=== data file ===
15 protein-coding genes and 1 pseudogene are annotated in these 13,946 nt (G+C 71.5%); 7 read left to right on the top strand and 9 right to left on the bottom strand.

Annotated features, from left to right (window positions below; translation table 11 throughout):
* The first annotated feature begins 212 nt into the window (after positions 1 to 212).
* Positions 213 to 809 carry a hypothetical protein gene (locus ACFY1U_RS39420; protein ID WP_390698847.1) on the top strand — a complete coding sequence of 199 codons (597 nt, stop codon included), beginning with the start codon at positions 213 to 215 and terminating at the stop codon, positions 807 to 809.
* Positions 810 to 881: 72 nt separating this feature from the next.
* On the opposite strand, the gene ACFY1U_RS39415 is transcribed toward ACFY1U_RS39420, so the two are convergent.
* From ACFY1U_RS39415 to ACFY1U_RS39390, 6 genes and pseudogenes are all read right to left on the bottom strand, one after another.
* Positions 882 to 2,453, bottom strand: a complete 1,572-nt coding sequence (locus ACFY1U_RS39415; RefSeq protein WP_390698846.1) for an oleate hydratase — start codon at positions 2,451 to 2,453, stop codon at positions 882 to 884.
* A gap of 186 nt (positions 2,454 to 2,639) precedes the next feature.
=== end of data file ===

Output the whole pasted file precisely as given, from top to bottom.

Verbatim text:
15 protein-coding genes and 1 pseudogene are annotated in these 13,946 nt (G+C 71.5%); 7 read left to right on the top strand and 9 right to left on the bottom strand.

Annotated features, from left to right (window positions below; translation table 11 throughout):
* The first annotated feature begins 212 nt into the window (after positions 1 to 212).
* Positions 213 to 809 carry a hypothetical protein gene (locus ACFY1U_RS39420; protein ID WP_390698847.1) on the top strand — a complete coding sequence of 199 codons (597 nt, stop codon included), beginning with the start codon at positions 213 to 215 and terminating at the stop codon, positions 807 to 809.
* Positions 810 to 881: 72 nt separating this feature from the next.
* On the opposite strand, the gene ACFY1U_RS39415 is transcribed toward ACFY1U_RS39420, so the two are convergent.
* From ACFY1U_RS39415 to ACFY1U_RS39390, 6 genes and pseudogenes are all read right to left on the bottom strand, one after another.
* Positions 882 to 2,453, bottom strand: a complete 1,572-nt coding sequence (locus ACFY1U_RS39415; RefSeq protein WP_390698846.1) for an oleate hydratase — start codon at positions 2,451 to 2,453, stop codon at positions 882 to 884.
* A gap of 186 nt (positions 2,454 to 2,639) precedes the next feature.